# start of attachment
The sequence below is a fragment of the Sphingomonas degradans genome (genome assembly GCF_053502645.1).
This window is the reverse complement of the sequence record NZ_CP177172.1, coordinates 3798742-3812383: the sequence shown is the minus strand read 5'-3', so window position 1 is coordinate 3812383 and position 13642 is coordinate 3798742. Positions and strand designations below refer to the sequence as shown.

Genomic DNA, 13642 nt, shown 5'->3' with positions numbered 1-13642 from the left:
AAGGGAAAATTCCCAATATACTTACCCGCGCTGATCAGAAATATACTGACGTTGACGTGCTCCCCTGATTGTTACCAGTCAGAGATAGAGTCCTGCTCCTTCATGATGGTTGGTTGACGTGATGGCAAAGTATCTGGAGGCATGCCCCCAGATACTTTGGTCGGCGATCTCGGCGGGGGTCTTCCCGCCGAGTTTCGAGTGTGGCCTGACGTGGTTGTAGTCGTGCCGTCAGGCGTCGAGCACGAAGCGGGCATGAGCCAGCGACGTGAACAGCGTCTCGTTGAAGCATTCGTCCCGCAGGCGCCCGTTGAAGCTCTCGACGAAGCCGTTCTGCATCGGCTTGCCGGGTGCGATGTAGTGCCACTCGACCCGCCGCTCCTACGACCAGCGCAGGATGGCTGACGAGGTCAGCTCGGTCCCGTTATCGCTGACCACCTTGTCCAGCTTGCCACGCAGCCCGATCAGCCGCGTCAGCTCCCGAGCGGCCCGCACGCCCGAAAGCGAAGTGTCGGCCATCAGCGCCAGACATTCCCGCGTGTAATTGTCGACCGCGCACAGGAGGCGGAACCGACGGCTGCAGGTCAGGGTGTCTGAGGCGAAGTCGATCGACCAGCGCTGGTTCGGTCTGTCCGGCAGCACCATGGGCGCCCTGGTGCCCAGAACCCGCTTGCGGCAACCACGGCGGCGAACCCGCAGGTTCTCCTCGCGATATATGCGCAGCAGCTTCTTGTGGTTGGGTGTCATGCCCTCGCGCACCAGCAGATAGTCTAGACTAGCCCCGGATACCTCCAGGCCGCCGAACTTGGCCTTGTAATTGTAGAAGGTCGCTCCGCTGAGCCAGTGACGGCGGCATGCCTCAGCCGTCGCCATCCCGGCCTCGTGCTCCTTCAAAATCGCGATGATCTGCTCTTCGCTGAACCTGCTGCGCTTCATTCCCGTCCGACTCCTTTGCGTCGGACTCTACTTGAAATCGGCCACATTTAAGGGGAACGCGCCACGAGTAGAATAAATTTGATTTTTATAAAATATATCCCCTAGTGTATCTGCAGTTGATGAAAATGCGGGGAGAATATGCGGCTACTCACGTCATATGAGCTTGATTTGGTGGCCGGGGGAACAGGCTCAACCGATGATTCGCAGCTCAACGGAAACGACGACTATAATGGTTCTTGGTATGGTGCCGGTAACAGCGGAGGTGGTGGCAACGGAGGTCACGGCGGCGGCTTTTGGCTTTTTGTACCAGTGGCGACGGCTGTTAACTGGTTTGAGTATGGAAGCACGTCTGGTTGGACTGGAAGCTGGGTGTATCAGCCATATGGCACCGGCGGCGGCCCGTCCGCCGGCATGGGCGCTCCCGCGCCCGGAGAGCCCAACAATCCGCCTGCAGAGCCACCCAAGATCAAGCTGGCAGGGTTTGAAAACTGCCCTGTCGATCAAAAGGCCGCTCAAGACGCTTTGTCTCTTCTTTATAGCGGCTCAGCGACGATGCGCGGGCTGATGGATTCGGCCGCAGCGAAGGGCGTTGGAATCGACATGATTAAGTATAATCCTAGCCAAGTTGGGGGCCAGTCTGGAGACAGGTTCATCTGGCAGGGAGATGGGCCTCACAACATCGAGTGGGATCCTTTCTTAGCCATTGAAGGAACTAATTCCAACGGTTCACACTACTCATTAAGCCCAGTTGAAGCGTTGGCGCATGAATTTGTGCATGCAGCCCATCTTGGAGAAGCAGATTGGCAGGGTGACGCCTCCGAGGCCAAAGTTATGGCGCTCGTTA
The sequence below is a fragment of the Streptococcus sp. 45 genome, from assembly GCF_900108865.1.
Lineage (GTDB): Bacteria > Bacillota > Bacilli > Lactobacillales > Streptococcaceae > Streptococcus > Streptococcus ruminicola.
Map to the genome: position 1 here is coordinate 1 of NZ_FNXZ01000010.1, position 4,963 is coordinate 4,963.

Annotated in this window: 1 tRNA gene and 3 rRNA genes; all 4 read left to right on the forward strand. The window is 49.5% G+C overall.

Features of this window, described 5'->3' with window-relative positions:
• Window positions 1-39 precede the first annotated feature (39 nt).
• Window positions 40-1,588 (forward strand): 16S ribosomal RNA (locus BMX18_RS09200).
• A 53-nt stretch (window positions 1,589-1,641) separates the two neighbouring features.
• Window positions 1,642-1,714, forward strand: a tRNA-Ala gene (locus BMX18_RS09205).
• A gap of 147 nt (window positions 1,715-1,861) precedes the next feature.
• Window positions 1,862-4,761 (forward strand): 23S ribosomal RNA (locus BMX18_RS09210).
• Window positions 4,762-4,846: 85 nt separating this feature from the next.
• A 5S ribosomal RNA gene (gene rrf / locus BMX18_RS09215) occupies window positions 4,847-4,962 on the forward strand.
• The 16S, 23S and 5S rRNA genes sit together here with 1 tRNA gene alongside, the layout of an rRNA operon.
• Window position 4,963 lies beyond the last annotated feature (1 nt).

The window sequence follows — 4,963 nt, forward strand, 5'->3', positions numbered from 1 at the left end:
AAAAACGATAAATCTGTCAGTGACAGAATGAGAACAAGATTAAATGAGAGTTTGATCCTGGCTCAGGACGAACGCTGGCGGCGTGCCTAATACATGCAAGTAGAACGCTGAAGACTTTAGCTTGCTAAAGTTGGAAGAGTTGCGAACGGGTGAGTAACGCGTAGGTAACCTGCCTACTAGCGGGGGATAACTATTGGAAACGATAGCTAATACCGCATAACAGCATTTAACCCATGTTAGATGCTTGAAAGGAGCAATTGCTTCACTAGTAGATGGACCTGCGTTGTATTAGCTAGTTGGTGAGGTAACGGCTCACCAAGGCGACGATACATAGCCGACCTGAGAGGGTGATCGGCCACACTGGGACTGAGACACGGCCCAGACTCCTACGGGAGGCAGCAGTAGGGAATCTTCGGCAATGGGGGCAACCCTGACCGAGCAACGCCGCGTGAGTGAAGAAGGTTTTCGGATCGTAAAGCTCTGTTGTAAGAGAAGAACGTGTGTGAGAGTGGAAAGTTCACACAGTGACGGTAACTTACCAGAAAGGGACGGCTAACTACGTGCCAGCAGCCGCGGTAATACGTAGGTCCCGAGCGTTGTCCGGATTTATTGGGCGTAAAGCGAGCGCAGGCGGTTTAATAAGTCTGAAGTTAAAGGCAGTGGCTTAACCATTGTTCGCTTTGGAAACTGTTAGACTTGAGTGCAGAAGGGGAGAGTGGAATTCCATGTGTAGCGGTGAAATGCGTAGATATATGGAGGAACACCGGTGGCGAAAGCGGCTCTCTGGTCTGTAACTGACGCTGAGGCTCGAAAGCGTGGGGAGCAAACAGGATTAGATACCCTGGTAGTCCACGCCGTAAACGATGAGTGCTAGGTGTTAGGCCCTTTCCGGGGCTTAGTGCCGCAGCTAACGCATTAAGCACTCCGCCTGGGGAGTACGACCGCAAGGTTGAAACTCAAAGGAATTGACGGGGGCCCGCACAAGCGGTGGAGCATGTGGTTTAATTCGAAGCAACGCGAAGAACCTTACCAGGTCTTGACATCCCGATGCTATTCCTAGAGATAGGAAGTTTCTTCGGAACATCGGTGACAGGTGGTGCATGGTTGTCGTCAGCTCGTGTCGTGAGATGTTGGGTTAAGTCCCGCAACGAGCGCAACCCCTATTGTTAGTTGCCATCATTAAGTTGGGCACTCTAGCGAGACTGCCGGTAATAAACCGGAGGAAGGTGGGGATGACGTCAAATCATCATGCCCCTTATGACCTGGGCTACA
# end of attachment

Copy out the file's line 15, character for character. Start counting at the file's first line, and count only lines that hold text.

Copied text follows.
• Window positions 1,862-4,761 (forward strand): 23S ribosomal RNA (locus BMX18_RS09210).